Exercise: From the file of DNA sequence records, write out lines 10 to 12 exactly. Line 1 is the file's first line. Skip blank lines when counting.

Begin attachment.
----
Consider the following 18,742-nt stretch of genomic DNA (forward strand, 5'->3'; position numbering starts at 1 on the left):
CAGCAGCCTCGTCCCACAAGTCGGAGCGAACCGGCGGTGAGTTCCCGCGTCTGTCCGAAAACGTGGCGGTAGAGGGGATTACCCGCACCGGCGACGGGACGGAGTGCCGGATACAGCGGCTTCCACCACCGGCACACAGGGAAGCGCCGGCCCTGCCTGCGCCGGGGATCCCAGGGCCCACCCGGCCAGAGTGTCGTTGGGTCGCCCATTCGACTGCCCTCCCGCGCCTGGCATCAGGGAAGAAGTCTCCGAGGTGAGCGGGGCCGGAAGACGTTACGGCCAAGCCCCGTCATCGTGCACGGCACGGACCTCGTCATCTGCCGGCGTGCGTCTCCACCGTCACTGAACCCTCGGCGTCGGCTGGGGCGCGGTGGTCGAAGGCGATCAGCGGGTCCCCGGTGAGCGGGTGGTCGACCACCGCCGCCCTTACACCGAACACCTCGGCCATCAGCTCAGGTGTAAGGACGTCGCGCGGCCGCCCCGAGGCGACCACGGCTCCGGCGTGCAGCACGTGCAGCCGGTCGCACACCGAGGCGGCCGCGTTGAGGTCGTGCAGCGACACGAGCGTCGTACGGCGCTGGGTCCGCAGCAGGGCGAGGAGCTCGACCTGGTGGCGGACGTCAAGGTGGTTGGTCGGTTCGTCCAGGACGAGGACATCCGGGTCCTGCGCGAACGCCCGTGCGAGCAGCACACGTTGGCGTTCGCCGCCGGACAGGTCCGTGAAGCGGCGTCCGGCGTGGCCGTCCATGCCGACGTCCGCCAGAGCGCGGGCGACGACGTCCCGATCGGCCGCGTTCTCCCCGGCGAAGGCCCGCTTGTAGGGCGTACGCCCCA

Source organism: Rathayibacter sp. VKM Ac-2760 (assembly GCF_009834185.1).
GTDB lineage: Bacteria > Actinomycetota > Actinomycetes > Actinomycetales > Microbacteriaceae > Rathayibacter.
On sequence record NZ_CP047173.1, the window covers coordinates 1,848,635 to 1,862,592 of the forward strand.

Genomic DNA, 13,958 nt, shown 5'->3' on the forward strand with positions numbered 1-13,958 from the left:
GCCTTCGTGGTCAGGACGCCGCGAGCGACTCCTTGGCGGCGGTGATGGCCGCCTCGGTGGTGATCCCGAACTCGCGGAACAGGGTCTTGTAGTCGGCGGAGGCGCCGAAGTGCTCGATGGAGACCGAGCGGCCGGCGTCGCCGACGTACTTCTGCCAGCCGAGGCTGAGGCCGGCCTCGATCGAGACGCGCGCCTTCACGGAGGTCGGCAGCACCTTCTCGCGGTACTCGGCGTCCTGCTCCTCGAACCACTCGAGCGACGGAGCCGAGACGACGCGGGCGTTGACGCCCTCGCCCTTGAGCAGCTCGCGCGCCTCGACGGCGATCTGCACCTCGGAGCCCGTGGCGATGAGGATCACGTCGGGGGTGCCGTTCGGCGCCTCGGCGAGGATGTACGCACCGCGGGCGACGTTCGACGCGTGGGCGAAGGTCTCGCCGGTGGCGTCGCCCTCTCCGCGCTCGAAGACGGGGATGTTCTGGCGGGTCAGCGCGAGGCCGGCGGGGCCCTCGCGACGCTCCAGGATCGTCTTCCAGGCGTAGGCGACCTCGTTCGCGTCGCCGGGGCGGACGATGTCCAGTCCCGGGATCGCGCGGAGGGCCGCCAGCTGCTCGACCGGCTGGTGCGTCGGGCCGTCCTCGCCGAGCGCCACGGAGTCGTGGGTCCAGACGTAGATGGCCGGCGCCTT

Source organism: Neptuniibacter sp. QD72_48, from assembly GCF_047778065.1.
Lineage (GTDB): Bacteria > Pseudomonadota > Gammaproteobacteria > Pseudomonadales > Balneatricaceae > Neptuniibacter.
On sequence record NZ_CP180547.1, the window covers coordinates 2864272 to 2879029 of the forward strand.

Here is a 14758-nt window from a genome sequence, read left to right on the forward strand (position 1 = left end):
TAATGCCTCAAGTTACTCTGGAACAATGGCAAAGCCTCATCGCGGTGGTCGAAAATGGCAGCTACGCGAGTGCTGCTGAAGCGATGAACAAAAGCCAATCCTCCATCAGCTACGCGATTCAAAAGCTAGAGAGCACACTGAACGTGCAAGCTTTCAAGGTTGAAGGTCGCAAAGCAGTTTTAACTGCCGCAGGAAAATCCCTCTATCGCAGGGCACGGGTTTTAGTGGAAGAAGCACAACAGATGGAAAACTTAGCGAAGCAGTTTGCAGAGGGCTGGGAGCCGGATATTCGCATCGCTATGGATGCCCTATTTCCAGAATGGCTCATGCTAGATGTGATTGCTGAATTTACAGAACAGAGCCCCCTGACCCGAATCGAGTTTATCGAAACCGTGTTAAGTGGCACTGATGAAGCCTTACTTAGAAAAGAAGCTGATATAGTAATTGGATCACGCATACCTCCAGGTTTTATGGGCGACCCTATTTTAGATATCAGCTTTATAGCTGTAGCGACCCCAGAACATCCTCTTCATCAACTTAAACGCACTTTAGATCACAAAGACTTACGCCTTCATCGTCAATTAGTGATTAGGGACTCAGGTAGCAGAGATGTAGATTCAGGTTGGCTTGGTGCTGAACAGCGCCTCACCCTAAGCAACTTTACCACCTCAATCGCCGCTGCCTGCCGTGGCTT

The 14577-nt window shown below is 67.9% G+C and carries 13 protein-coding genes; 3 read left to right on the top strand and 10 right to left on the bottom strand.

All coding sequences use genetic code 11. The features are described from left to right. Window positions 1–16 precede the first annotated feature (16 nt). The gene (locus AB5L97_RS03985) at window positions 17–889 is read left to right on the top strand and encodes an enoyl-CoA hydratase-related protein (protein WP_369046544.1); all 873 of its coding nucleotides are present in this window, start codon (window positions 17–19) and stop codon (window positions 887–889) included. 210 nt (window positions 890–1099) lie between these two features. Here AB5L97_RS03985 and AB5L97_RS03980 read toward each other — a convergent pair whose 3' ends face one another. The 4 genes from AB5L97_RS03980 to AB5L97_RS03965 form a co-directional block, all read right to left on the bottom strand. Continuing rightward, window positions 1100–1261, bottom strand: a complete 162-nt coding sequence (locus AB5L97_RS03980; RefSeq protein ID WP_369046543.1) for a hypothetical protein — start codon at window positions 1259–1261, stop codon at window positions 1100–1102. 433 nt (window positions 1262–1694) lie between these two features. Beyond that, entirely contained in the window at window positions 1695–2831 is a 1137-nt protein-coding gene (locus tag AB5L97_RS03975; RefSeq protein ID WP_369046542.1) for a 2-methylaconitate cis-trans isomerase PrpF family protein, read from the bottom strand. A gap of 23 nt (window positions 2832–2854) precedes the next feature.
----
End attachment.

On sequence record NZ_CP180547.1, the window covers coordinates 2864272 to 2879029 of the forward strand.

Here is a 14758-nt window from a genome sequence, read left to right on the forward strand (position 1 = left end):
TAATGCCTCAAGTTACTCTGGAACAATGGCAAAGCCTCATCGCGGTGGTCGAAAATGGCAGCTACGCGAGTGCTGCTGAAGCGATGAACAAAAGCCAATCCTCCATCAGCTACGCGATTCAAAAGCTAGAGAGCACACTGAACGTGCAAGCTTTCAAGGTTGAAGGTCGCAAAGCAGTTTTAACTGCCGCAGGAAAATCCCTCTATCGCAGGGCACGGGTTTTAGTGGAAGAAGCACAACAGATGGAAAACTTAGCGAAGCAGTTTGCAGAGGGCTGGGAGCCGGATATTCGCATCGCTATGGATGCCCTATTTCCAGAATGGCTCATGCTAGATGTGATTGCTGAATTTACAGAACAGAGCCCCCTGACCCGAATCGAGTTTATCGAAACCGTGTTAAGTGGCACTGATGAAGCCTTACTTAGAAAAGAAGCTGATATAGTAATTGGATCACGCATACCTCCAGGTTTTATGGGCGACCCTATTTTAGATATCAGCTTTATAGCTGTAGCGACCCCAGAACATCCTCTTCATCAACTTAAACGCACTTTAGATCACAAAGACTTACGCCTTCATCGTCAATTAGTGATTAGGGACTCAGGTAGCAGAGATGTAGATTCAGGTTGGCTTGGTGCTGAACAGCGCCTCACCCTAAGCAACTTTACCACCTCAATCGCCGCTGCCTGCCGTGGCTT